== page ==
If you are a rehabber there are plenty of opportunities in the area, for example, in south Palm Desert we found a couple of houses in the 400K range that could be rehabbed and could sell for at least 100k more. We found a 800K house discounted 100K. The area is growing in population that has money. The rehab and fix strategy would work here. Or even straight flips. I saw several “we buy houses” signs. Perhaps the numbers would work better if a flipper found you a screaming deal.

One comment I heard from a realtor that I wanted to pass along was that he felt that the local real estate market was tied closely to the Bay Area and Los Angeles. When those area economies went down, Palm Spring real estate sales suffered. Whether, with younger folks moving in, that is still the case is a subject for debate.

In the end, I decided, that with my goals, I wasn’t interested in buying in the area.

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Although this is my first post here, I’m going to skip the usual ramble on introducing myself. I’ll get to that later. Besides, who am I is less important than what I say.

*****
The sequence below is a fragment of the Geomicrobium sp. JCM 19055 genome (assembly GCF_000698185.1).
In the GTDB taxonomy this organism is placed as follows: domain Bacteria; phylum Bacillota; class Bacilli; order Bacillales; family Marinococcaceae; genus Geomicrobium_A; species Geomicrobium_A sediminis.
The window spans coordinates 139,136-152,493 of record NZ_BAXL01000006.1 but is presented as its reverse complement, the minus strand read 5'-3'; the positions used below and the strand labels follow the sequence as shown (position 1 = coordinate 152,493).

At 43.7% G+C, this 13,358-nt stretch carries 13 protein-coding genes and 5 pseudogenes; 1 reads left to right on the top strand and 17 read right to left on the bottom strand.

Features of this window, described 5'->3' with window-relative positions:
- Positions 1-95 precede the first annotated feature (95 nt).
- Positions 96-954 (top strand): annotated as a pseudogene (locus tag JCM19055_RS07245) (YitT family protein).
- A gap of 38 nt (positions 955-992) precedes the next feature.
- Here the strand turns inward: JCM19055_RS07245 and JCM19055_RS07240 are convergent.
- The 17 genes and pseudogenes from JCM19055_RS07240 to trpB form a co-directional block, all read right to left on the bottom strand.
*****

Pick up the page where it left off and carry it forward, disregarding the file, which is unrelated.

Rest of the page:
A couple of nights ago I went and saw Robert Campbell speak at BAWB . Robert, an economist by training, has claimed to have found the five indicators that can tell a real estate investor when to sell and when to buy. Without coming right out and telling us to sell our San Francisco Bay Area homes, he managed to scare a number of us into thinking seriously about it.

I bought his book at the meeting and read it last night. Only to discover that if I had waited and bought his book on his site I would have gotten his software as well. Darn! (can I swear on this media?)

Two of the indicators are: 1) existing home sales, 2)# of foreclosures. You take monthly #’s and calculate a moving 12 month average. My, I hadn’t heard about moving averages since I studied the stock market. Is this where real estate is headed? Short sales take on a whole different meaning?

So today I went a’googling. It was tough to find the data I needed online. To calculate a 12 month moving average, I need 18-24 months of monthly data. DataQuick news has recent # of sales for many of the California counties (although not Butte, which is where one of my rental properties is located). But it’s ALL sales, not existing home sales. The closest I got was the hud site, but it’s not granular enough. It has monthly # of existing home sales, but for all of the western states (including Arizona). I didn’t spend as much time on the foreclosure numbers, but that seems to be calculated quarterly not monthly.

Of course I found a site that promised me the information for $995. Ouch.

If anyone knows where to find this info let me know. Robert claims that you can ask Real Estate agents for this information .. so that is what I will be doing tomorrow.

TechGrl